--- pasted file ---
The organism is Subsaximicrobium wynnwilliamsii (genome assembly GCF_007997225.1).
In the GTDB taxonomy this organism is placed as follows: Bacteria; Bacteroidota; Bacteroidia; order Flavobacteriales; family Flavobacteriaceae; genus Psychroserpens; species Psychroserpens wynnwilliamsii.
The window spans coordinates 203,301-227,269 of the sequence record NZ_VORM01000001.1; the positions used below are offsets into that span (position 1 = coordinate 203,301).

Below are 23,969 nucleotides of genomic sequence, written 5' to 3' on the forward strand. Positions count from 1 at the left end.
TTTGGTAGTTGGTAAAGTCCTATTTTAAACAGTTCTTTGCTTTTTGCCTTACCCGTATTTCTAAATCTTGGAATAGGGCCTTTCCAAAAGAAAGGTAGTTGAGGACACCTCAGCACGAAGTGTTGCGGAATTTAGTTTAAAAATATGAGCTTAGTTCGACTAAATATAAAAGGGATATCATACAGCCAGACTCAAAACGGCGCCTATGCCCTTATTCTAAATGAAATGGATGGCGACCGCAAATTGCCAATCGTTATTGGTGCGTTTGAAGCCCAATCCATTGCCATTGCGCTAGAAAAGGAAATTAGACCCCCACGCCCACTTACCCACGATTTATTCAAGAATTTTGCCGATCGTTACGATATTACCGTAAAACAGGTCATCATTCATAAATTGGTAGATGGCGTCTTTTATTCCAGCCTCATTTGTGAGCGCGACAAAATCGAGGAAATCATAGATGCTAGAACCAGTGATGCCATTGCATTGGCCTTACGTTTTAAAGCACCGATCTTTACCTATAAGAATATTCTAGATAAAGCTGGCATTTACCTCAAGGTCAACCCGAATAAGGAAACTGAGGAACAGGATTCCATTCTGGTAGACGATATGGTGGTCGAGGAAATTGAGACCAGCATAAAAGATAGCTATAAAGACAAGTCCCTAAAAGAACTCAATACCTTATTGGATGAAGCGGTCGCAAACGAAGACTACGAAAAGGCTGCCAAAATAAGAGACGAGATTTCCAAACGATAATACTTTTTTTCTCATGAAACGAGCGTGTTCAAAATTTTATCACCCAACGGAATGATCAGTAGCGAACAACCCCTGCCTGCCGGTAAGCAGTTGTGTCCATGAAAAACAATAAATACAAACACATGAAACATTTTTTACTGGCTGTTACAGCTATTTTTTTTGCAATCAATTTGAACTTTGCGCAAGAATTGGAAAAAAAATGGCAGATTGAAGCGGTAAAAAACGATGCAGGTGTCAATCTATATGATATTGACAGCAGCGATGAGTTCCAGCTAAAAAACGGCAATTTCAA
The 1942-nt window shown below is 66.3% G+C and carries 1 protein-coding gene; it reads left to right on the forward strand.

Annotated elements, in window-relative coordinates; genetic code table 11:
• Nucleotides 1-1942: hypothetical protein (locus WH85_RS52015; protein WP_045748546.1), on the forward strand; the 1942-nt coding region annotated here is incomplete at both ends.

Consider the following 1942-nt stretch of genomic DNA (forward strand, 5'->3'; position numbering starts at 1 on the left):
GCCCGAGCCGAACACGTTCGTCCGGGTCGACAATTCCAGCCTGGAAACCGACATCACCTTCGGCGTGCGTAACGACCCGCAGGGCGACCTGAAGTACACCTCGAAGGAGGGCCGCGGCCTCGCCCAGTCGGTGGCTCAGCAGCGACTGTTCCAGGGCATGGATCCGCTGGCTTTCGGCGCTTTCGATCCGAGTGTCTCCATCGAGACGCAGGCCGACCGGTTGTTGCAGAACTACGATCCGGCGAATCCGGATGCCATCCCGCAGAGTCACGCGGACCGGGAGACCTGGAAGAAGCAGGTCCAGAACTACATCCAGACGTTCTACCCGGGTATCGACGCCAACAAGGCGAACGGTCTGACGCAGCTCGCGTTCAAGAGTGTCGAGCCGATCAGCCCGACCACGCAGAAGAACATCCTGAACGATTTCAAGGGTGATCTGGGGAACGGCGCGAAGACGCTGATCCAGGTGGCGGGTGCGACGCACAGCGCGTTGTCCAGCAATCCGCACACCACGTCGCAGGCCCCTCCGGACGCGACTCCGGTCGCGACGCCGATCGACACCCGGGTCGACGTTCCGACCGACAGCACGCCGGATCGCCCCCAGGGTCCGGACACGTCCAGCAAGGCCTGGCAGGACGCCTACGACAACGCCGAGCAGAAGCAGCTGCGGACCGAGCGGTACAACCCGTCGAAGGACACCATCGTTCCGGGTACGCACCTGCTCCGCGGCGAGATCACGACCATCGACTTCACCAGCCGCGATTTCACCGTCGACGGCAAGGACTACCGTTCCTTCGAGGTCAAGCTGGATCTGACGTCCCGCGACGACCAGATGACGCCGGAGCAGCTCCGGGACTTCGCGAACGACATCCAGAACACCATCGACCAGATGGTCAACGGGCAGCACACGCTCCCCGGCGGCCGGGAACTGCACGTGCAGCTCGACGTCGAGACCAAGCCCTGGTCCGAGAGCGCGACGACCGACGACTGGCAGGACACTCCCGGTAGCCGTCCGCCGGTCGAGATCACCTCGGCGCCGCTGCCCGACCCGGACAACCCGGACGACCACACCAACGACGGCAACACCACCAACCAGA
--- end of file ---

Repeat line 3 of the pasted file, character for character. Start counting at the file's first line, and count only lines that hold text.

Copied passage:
The window spans coordinates 203,301-227,269 of the sequence record NZ_VORM01000001.1; the positions used below are offsets into that span (position 1 = coordinate 203,301).